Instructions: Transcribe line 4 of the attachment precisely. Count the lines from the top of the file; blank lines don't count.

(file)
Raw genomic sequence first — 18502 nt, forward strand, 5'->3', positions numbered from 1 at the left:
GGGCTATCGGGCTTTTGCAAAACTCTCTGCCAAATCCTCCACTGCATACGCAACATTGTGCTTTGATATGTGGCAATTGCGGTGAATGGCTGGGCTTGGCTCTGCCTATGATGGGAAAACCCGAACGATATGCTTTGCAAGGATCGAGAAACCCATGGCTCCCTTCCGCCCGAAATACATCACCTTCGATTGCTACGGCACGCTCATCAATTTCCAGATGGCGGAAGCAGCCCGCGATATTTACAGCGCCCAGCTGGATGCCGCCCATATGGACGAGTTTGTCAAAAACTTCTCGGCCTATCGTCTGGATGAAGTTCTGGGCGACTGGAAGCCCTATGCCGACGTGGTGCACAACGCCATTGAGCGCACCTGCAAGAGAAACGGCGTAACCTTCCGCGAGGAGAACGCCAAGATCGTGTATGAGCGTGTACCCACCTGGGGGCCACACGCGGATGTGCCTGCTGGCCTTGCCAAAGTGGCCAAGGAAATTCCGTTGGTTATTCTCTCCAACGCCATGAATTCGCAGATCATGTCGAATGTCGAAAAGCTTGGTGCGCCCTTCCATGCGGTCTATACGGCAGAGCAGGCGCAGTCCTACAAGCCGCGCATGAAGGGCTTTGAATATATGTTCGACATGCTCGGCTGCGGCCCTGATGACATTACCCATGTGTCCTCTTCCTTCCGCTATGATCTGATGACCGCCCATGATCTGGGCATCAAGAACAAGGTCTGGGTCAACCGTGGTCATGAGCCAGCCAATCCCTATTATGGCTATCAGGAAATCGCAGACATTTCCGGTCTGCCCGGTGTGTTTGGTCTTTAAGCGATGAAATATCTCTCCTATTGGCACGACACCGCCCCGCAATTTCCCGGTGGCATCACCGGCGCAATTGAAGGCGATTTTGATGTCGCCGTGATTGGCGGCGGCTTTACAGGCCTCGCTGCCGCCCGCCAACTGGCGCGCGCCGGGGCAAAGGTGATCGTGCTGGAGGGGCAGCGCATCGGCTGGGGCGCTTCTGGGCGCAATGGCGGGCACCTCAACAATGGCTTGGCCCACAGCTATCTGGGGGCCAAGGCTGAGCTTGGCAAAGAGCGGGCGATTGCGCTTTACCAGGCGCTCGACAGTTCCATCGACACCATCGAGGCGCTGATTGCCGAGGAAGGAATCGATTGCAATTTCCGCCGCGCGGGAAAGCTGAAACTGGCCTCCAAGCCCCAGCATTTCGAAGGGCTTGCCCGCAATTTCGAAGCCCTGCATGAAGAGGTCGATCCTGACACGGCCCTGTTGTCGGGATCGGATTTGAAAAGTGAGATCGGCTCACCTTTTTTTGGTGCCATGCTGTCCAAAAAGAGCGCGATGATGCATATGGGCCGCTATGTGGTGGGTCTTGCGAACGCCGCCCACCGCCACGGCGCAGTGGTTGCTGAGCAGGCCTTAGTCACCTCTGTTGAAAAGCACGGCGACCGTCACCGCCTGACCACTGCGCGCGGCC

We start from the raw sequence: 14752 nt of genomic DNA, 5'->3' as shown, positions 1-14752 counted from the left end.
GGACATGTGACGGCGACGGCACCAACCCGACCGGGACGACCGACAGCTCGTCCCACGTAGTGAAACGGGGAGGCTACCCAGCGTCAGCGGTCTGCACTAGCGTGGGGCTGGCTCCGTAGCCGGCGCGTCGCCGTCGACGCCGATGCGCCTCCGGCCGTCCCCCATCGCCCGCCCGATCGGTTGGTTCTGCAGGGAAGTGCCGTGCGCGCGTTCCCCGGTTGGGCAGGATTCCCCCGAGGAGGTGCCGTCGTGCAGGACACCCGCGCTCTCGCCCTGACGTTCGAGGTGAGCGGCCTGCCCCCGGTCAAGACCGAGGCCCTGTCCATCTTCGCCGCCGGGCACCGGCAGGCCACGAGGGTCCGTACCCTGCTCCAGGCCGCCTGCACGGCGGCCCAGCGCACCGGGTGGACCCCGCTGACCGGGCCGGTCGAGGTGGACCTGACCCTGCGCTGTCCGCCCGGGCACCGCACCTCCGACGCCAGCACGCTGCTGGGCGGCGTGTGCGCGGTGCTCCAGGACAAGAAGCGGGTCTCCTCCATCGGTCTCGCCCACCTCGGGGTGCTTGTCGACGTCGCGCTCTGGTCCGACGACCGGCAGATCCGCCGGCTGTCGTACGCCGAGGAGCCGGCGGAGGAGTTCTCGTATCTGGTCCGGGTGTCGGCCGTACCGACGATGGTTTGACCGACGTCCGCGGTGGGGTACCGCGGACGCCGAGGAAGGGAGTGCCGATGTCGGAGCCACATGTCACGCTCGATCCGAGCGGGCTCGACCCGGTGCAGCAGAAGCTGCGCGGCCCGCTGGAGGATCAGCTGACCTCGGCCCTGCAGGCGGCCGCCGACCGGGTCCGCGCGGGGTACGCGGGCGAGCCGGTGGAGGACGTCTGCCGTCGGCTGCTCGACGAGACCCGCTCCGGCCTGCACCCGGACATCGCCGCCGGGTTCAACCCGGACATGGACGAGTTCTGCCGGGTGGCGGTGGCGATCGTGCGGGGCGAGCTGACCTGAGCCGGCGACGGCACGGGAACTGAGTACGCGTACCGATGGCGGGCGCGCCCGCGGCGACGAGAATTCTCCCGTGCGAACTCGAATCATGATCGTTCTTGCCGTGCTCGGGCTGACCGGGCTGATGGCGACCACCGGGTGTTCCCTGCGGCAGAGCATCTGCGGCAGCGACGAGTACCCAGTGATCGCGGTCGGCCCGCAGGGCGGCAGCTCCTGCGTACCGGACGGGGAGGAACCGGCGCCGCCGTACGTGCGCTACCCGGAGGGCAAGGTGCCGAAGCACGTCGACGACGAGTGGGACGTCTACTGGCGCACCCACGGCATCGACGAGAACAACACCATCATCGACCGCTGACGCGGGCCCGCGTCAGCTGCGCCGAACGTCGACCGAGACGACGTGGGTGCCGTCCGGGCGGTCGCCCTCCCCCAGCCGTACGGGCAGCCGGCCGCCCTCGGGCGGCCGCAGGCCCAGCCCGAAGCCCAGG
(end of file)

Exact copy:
GGACATGTGACGGCGACGGCACCAACCCGACCGGGACGACCGACAGCTCGTCCCACGTAGTGAAACGGGGAGGCTACCCAGCGTCAGCGGTCTGCACTAGCGTGGGGCTGGCTCCGTAGCCGGCGCGTCGCCGTCGACGCCGATGCGCCTCCGGCCGTCCCCCATCGCCCGCCCGATCGGTTGGTTCTGCAGGGAAGTGCCGTGCGCGCGTTCCCCGGTTGGGCAGGATTCCCCCGAGGAGGTGCCGTCGTGCAGGACACCCGCGCTCTCGCCCTGACGTTCGAGGTGAGCGGCCTGCCCCCGGTCAAGACCGAGGCCCTGTCCATCTTCGCCGCCGGGCACCGGCAGGCCACGAGGGTCCGTACCCTGCTCCAGGCCGCCTGCACGGCGGCCCAGCGCACCGGGTGGACCCCGCTGACCGGGCCGGTCGAGGTGGACCTGACCCTGCGCTGTCCGCCCGGGCACCGCACCTCCGACGCCAGCACGCTGCTGGGCGGCGTGTGCGCGGTGCTCCAGGACAAGAAGCGGGTCTCCTCCATCGGTCTCGCCCACCTCGGGGTGCTTGTCGACGTCGCGCTCTGGTCCGACGACCGGCAGATCCGCCGGCTGTCGTACGCCGAGGAGCCGGCGGAGGAGTTCTCGTATCTGGTCCGGGTGTCGGCCGTACCGACGATGGTTTGACCGACGTCCGCGGTGGGGTACCGCGGACGCCGAGGAAGGGAGTGCCGATGTCGGAGCCACATGTCACGCTCGATCCGAGCGGGCTCGACCCGGTGCAGCAGAAGCTGCGCGGCCCGCTGGAGGATCAGCTGACCTCGGCCCTGCAGGCGGCCGCCGACCGGGTCCGCGCGGGGTACGCGGGCGAGCCGGTGGAGGACGTCTGCCGTCGGCTGCTCGACGAGACCCGCTCCGGCCTGCACCCGGACATCGCCGCCGGGTTCAACCCGGACATGGACGAGTTCTGCCGGGTGGCGGTGGCGATCGTGCGGGGCGAGCTGACCTGAGCCGGCGACGGCACGGGAACTGAGTACGCGTACCGATGGCGGGCGCGCCCGCGGCGACGAGAATTCTCCCGTGCGAACTCGAATCATGATCGTTCTTGCCGTGCTCGGGCTGACCGGGCTGATGGCGACCACCGGGTGTTCCCTGCGGCAGAGCATCTGCGGCAGCGACGAGTACCCAGTGATCGCGGTCGGCCCGCAGGGCGGCAGCTCCTGCGTACCGGACGGGGAGGAACCGGCGCCGCCGTACGTGCGCTACCCGGAGGGCAAGGTGCCGAAGCACGTCGACGACGAGTGGGACGTCTACTGGCGCACCCACGGCATCGACGAGAACAACACCATCATCGACCGCTGACGCGGGCCCGCGTCAGCTGCGCCGAACGTCGACCGAGACGACGTGGGTGCCGTCCGGGCGGTCGCCCTCCCCCAGCCGTACGGGCAGCCGGCCGCCCTCGGGCGGCCGCAGGCCCAGCCCGAAGCCCAGG